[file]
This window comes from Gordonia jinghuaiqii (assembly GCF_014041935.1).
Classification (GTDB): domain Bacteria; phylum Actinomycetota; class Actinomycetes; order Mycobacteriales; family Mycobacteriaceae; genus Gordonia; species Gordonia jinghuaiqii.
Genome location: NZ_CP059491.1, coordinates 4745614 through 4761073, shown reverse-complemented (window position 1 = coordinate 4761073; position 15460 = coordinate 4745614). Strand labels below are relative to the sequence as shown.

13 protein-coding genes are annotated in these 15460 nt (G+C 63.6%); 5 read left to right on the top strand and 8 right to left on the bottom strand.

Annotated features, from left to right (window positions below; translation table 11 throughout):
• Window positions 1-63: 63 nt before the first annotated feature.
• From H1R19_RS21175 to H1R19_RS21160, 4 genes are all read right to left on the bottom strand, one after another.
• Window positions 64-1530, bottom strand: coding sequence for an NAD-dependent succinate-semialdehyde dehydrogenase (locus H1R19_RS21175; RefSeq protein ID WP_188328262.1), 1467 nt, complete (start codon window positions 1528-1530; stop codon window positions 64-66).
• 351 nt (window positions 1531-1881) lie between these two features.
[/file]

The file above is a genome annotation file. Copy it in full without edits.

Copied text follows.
This window comes from Gordonia jinghuaiqii (assembly GCF_014041935.1).
Classification (GTDB): domain Bacteria; phylum Actinomycetota; class Actinomycetes; order Mycobacteriales; family Mycobacteriaceae; genus Gordonia; species Gordonia jinghuaiqii.
Genome location: NZ_CP059491.1, coordinates 4745614 through 4761073, shown reverse-complemented (window position 1 = coordinate 4761073; position 15460 = coordinate 4745614). Strand labels below are relative to the sequence as shown.

13 protein-coding genes are annotated in these 15460 nt (G+C 63.6%); 5 read left to right on the top strand and 8 right to left on the bottom strand.

Annotated features, from left to right (window positions below; translation table 11 throughout):
• Window positions 1-63: 63 nt before the first annotated feature.
• From H1R19_RS21175 to H1R19_RS21160, 4 genes are all read right to left on the bottom strand, one after another.
• Window positions 64-1530, bottom strand: coding sequence for an NAD-dependent succinate-semialdehyde dehydrogenase (locus H1R19_RS21175; RefSeq protein ID WP_188328262.1), 1467 nt, complete (start codon window positions 1528-1530; stop codon window positions 64-66).
• 351 nt (window positions 1531-1881) lie between these two features.